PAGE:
The group in which you work will provide checks to possible heretical ideas! And stimulate you to see far more than you would have done on your own. Especially as each of you must justify your ideas from the text alone as your authority.

4 It requires effort

While the Bible was written to be understood, the answers don't necessarily come easily. It requires effort and perseverance. However, the rewards are well worth it.


MD is a layered approach to reading. It starts with a broad overview and works down to the specific. With each reading, you go in a bit deeper. It takes the same amount of time as the usual method. The difference is that usually, we look at chapter 1, then chapter 2, etc., to build up an understanding of a book. In MD we look at the whole, first time impressionistically, then a bit more carefully, then more carefully again, etc. It's from overview to detail, rather than the reverse.

1 First Reading. Read quickly, looking for impressions. Don't even have a pen in your hand! Read as you would a novel for the first time. Don't examine the details, or try to answer questions. Try to shut out preconceived ideas and read as if all the concepts are new.

2 Second Reading. This reading is similar to the first, but a bit more in depth, You can mark the text by underlining or questioning. However, only raise questions; don't attempt to answer them. Look for issues, recurring ideas, questions, oddities and anything that would bear further investigation.

3 Structure. Examining the structure is part of trying to get a feel for the book as a whole. Look for how parts relate to each other; what material belongs together, what is separate. Are there distinct sections? Are there connections between sections? Does the way the book is arranged suggest the writer's purpose? Is there some rhyme or reason to the way the book is organised, or is it randomly put together?

The purpose of this exercise is to help you come to better grips with the contents of the material. We don't have the original writer's first draft - so we don't have an inflexible answer which we expect you to get perfectly right. Everybody's answers are helpful to the whole group.

Finding a careful or neat structure is more important in some books (and for some people) than others. However, I think it is a useful exercise to do this step, at whatever level is most helpful to you. Some hints are -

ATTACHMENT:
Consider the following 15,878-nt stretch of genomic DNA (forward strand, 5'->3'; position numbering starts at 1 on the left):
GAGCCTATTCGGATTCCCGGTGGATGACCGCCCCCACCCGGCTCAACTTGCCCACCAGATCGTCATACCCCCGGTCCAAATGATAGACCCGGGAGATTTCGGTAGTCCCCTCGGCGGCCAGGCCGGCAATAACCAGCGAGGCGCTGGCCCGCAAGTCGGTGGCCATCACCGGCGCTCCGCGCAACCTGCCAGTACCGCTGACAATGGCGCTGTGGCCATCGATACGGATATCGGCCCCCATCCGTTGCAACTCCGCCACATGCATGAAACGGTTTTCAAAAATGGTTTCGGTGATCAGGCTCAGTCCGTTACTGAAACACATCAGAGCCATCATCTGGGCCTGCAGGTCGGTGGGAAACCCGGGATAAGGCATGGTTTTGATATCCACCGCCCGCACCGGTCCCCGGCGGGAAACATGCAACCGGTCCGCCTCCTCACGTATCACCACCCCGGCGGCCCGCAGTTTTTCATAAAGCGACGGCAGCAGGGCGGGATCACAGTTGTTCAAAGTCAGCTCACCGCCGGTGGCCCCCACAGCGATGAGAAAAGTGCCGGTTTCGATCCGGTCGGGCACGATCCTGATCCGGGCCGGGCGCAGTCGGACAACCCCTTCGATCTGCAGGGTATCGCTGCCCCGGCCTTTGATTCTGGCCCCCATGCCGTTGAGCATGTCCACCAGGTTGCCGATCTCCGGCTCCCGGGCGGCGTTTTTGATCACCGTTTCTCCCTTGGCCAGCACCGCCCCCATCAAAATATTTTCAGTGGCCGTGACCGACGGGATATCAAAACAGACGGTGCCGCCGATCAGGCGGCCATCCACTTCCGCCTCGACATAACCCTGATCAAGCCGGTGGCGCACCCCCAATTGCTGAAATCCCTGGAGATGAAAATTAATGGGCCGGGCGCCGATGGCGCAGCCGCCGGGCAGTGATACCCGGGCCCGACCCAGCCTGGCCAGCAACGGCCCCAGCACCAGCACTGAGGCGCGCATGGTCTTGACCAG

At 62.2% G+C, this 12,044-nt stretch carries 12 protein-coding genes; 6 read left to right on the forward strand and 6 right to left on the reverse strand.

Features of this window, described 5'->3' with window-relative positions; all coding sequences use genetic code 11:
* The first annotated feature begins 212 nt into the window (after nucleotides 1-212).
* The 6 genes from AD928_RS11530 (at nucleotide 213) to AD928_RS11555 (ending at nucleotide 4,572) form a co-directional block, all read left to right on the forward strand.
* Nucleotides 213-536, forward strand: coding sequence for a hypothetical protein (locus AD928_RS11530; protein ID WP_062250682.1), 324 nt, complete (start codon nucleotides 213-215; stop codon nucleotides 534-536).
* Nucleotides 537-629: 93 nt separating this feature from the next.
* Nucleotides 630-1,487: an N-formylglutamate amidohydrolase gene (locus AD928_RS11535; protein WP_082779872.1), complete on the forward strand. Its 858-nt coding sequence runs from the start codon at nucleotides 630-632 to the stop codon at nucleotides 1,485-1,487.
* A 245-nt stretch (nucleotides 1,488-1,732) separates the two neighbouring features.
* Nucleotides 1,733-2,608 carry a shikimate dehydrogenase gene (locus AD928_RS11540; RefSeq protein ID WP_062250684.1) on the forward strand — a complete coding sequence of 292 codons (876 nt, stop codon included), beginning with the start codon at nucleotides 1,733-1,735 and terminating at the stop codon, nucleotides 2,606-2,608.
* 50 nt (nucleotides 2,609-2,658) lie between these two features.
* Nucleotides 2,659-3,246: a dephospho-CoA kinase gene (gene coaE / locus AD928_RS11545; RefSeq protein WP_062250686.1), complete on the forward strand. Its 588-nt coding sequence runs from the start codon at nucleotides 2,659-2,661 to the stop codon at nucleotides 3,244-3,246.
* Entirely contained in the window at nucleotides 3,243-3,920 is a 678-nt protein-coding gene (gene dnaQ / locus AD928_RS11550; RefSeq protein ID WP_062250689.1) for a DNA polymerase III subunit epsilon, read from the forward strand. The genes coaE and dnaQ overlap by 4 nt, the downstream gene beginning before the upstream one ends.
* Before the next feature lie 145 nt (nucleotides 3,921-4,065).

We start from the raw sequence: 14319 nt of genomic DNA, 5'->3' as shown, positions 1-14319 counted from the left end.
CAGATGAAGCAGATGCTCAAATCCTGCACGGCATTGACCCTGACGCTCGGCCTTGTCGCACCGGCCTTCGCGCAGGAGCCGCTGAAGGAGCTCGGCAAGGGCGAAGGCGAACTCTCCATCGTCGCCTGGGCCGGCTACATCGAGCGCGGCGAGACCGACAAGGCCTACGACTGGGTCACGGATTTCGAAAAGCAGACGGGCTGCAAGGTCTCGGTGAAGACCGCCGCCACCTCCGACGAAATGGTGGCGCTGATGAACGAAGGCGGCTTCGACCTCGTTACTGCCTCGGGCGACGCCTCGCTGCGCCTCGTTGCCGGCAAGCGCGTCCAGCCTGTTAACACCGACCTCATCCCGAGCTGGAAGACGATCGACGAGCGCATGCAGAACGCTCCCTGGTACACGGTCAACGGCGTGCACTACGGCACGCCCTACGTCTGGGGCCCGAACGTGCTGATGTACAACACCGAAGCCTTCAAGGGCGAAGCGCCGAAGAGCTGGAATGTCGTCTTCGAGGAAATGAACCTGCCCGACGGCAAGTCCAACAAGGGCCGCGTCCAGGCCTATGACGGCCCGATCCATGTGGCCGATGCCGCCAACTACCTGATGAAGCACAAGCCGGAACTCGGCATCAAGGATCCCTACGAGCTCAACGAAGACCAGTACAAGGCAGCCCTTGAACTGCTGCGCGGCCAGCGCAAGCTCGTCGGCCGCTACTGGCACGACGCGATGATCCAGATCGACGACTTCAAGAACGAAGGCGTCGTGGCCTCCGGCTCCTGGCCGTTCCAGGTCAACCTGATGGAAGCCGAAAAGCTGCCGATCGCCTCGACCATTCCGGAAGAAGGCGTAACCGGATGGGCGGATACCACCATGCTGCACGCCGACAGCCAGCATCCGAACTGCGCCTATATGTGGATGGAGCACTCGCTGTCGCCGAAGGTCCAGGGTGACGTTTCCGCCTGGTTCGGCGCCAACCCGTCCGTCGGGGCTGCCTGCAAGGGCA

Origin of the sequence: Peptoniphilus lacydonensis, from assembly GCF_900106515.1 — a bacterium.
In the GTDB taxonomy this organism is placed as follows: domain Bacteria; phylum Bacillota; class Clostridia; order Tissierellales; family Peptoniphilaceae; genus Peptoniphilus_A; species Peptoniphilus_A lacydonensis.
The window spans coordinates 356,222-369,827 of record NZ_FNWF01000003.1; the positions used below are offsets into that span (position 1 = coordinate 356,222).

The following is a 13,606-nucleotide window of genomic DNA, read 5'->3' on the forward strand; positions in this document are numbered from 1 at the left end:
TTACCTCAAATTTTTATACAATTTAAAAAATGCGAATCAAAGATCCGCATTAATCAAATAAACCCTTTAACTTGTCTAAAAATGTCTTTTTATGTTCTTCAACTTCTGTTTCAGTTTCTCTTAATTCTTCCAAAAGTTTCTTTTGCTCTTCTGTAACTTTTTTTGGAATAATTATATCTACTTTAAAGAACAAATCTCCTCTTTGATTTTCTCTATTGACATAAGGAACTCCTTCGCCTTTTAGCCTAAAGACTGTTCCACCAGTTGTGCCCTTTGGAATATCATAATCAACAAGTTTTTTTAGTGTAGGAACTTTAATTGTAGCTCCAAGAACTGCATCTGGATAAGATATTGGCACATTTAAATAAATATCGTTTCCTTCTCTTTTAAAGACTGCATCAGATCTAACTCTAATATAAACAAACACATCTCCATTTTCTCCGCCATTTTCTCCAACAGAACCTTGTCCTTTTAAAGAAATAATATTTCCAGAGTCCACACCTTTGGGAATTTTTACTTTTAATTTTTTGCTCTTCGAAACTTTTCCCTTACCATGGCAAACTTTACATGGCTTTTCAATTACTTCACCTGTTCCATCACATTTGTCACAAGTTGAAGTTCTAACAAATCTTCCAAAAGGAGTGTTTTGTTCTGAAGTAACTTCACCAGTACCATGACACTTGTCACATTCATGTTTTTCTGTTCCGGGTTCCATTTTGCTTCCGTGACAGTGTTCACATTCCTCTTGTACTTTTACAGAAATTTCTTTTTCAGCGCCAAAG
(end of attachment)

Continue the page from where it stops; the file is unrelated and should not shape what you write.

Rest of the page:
choose big blocks of material, not simply paragraphs.

try to give each block a title.

don't let yourself get bogged down, or look for subtleties that may not be there.

Each group member should report on his/her structure to the whole group. Again, don't get bogged down. This step is to serve your understanding - don't be a slave to it. Flowing on from this report, have a group discussion on what more you've found out from the text. What themes, ideas or questions would you like to follow up? What do key words mean?

4 Themes. Do some research on a theme that interests you, looking at the whole text. If indecisive about choosing a subject, a study on what the passage teaches you of God's character will never fail! It is often a good idea for the whole group to look at one theme together before moving to individual work.

When you have chosen your theme, go through the manuscript and find all the relevant material. Then ask questions about the issues, and answer them from the text eg. if your theme is the character of God, you could ask, 'is God loving?' Answer this question from the material you have found in the text. Always use the text to support your conclusions. Test your ideas to see if they are true for the whole text.

5 Application. The primary application is the doing of the study! You've learnt that you can yourself learn more about God - without a middle man. Consequently you can have more confidence in approaching him on your own. Knowing Him more, you can more deeply love him, respect him, honour and serve him.

MD is a Bible study method. With MD we are trying to understand a particular book of the Bible, rather than talking about ourselves. However, it is very important that we go on from there and see how the Bible teaching affects our lives. Either at the end of studying the book, or as you go, talk about the application of your new understanding to your relationships with God and others, and how God wants us to live.

© 1995 Fiona Pfennigwerth


How do I prepare a manuscript?

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On the subject of preparing manuscripts, the computer has made life a lot easier. While there isn't a MD version the bible, you can use a CD version or go to www.bibles.org